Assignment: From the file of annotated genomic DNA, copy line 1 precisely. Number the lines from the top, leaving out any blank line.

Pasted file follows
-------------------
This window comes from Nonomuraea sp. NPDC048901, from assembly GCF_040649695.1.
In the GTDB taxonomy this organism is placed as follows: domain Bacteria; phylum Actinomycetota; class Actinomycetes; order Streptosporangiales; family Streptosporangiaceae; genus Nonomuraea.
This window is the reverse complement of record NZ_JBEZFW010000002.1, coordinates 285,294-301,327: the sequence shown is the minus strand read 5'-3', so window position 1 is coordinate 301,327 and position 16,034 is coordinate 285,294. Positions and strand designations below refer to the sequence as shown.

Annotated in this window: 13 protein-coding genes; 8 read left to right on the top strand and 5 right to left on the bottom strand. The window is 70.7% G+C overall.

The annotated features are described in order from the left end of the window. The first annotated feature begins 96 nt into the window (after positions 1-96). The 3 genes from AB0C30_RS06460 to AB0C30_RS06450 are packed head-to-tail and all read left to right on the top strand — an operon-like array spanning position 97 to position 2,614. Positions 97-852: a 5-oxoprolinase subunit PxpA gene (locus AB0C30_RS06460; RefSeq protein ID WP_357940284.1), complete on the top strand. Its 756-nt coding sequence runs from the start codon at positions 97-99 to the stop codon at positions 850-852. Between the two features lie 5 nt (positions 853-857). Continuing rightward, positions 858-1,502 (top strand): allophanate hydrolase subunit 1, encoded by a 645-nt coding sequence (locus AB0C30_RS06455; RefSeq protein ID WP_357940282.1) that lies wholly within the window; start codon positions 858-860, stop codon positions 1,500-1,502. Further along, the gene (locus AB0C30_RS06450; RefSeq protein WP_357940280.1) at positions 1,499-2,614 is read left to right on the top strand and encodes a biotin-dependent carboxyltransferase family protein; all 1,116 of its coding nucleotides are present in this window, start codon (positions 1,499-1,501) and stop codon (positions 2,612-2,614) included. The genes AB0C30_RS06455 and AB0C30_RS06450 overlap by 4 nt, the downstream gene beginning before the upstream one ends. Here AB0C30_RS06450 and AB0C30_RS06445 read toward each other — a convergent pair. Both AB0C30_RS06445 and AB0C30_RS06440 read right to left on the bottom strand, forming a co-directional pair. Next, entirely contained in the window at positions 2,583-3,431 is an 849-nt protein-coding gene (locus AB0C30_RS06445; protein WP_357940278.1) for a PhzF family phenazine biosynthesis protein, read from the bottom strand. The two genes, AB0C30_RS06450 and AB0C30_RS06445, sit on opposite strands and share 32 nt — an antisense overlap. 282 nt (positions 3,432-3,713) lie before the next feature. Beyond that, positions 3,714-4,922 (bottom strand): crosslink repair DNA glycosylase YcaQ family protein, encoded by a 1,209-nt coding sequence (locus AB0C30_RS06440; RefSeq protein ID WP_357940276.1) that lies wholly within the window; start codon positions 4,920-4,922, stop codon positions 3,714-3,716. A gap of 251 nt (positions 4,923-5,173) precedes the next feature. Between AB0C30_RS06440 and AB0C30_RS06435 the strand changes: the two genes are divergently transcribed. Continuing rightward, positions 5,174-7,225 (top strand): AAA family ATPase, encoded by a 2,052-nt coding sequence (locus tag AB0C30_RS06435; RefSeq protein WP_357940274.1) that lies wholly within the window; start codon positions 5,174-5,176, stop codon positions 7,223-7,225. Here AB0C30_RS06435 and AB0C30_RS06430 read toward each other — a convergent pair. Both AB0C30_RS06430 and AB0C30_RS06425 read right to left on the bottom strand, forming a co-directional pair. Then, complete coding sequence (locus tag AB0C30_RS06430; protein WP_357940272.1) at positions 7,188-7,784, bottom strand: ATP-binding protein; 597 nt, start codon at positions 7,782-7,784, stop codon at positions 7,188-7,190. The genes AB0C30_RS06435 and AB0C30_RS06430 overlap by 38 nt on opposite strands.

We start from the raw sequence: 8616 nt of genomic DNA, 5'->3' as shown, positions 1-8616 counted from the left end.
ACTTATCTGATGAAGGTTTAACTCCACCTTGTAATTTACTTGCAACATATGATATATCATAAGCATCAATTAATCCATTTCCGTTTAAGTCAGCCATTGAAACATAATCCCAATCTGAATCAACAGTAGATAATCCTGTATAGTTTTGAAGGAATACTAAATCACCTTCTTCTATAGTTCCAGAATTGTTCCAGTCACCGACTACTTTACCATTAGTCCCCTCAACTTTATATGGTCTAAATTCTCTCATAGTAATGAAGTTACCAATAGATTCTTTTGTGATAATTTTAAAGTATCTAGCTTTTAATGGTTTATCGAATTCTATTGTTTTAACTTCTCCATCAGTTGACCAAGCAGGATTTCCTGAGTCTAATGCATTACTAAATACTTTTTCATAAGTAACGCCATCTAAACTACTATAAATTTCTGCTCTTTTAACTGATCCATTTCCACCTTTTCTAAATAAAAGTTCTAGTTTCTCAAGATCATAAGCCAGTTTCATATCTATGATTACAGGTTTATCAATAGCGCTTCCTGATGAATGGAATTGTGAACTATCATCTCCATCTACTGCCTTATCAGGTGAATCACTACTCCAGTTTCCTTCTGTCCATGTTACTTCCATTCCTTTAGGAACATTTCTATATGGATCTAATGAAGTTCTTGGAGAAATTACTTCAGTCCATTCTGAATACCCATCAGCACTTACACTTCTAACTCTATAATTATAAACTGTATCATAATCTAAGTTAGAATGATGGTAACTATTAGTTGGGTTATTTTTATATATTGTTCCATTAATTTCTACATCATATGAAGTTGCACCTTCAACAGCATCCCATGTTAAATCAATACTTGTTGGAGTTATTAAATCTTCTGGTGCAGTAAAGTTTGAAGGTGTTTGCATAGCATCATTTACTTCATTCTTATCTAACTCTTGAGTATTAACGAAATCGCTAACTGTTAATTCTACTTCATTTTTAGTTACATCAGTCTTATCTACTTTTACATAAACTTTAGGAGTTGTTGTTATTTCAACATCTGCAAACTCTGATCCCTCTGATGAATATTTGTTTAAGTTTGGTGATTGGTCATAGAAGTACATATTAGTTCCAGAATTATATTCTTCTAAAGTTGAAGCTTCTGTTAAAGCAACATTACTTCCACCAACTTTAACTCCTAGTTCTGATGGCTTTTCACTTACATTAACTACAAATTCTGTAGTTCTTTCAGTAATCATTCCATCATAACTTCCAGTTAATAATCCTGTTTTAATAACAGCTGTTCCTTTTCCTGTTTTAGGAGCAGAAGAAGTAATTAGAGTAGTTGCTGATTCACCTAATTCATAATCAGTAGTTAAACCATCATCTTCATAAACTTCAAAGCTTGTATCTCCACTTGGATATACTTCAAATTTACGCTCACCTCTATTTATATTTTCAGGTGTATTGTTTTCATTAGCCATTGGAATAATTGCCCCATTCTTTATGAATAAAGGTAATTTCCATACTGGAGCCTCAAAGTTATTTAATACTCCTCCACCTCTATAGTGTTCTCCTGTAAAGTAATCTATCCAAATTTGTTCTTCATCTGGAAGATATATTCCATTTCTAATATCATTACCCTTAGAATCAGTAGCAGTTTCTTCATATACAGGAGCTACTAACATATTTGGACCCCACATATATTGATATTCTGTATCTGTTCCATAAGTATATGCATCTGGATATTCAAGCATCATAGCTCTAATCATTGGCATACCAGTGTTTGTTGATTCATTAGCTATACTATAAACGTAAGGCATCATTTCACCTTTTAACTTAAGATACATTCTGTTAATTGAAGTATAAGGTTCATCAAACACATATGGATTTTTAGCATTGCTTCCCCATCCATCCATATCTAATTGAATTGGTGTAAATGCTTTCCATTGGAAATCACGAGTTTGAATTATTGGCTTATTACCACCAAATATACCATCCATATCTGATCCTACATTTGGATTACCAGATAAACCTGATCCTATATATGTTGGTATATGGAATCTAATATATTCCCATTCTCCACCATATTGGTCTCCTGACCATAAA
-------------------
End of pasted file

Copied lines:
This window comes from Nonomuraea sp. NPDC048901, from assembly GCF_040649695.1.